- Posts: 5085
- Joined: Aug 16th, 2012, 10:56 am
I am writing that in the context than sometimes no matter what initial action we take fires blow up in the initial stages. What makes a fire spread very rapidly are the hazard conditions leading up to the event and prevailing conditions of that fire at time of ignition, time of day, weather, wind, slope, fuel, access, etc.
I agree 100%; only I would go on to say the most effective time to suppress some fires is between the months of October and April. (if you're a reader wondering which fires I'm talking about, let me be clear: I talking about the fires, that could happen next fire season, in your immediate surroundings.)
Only posting part of the post puts it out of context for most, but I do think I know what you are getting at.
Yeah, sorry... I did remove a little context from your statement, and focused in on the one sentence; it seemed, ugh, for lack of a better word - timely. If you were to review pages 7 and 8 of the 2003 Firestorm Provincial Review - you'll get most of the bullets and yeah, I'm sure you know what I'm getting at.
Incidentally fire history comes from detailed notes made by the Incident Commander,crew bosses and fire fighters on the ground, logs at the zone and district offices, and sometimes thousands of pages of radio logs to do with that particular file. Everything from the IFR (Initial Fire Report) to the last hot spot extinguished and last patrol of the fire. It did not come from someone sitting down at a word processor and hypothesizing about what might have happened. In cases of fires like the Okanagan Mountain fire they are done by an independent review committee who gather every piece of information pertaining to the fire from start to finish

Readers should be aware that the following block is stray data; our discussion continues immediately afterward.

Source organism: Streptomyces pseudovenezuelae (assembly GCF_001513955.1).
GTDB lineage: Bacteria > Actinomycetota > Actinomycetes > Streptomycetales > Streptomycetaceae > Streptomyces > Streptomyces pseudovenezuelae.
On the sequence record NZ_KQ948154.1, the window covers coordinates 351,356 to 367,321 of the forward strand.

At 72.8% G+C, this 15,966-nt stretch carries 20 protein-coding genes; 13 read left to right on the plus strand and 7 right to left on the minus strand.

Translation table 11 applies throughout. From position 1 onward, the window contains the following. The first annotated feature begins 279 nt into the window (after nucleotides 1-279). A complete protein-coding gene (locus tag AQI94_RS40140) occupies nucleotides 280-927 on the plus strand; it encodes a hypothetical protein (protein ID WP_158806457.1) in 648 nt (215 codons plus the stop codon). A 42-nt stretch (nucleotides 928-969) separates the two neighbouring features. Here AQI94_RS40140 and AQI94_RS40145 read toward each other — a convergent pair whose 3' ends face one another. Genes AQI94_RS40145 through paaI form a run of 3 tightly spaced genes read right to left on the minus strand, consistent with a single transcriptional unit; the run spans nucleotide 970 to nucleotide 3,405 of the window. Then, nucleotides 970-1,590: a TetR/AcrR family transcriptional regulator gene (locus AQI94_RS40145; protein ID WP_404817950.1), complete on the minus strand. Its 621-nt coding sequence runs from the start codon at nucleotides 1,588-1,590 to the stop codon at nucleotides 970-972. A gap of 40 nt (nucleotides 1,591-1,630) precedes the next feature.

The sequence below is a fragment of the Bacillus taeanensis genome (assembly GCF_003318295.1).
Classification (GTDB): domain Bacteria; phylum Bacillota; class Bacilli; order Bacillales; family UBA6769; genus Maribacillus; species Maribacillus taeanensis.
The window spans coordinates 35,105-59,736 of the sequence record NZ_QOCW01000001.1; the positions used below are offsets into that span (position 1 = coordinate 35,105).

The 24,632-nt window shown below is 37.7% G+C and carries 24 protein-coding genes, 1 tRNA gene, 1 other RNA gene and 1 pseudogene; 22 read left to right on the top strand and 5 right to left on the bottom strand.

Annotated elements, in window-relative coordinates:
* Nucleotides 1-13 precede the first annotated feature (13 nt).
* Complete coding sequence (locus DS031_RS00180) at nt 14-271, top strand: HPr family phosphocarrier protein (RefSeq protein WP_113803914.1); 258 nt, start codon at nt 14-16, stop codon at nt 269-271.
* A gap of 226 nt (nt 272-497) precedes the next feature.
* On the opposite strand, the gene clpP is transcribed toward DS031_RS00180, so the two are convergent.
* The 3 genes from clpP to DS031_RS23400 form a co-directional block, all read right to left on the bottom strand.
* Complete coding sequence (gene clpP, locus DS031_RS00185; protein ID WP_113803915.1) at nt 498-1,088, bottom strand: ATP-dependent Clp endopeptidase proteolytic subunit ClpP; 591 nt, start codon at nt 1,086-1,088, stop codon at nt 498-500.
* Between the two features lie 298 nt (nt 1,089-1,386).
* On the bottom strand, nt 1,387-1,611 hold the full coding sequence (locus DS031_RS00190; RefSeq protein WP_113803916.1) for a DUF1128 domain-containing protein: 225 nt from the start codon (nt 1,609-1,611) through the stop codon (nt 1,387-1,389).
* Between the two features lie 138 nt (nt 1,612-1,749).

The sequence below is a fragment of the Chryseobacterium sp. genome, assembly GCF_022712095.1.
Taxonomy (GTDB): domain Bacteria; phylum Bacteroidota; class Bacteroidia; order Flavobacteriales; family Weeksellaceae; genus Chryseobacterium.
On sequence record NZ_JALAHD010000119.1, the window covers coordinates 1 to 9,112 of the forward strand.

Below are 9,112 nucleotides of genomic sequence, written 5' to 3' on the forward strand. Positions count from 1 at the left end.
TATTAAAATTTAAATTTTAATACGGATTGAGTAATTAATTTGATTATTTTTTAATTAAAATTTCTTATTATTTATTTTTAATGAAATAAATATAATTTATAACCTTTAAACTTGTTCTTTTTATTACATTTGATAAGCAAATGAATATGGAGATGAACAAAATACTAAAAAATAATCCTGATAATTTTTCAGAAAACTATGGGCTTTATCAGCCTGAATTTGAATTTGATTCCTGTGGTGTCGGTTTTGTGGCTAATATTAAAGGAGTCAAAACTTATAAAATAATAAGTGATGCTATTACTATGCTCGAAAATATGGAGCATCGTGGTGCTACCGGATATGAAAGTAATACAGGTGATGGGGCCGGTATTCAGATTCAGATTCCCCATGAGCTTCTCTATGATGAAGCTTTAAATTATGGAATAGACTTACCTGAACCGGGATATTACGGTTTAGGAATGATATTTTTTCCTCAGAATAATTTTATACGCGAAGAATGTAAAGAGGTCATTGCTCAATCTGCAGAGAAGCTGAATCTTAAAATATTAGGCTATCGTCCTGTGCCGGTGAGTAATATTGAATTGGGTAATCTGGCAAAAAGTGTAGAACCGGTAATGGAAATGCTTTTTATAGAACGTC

I have a little experience with this to draw on. The largest single (extremely focused and concise) request for information that I've ever done (in BC) - came back with an initial estimate of $50,000.00. I can almost understand that cost estimate, as there are literally tons of information that have to be sifted, but I don't. I see the overall value in having that information out in public as far outweighing the cost to make it available. Sometimes, you'd be surprised what can be learned from a rather benign piece of paper that seems insignificant to most.
To give the uninitiated an idea of the volume of information captured during a significant fire event. "Yarnell Hill", dispatch logs, IFR, notes, field reports, statements and photos; from two days, take up 13.9 gigs. That's not including any of the videos that were captured on state devices, or the notes and photos taken by the police - those are in other folders.
"Thirty Mile", about 14 years ago - 5.6 gigs.
OMP? What was that again? Oh yeah, 11 pages - 387 KB. (I have it filed under the heading - "things that make me go... hmm.")
So, how about it? Want to revisit that topic in a few weeks and we can both share our perspective? I might even draw up an FOI in the interim.
Drip Torch - an upright and steadfast keeper of the flame, but when tilted sideways the contents spill and then our destiny is in the wind...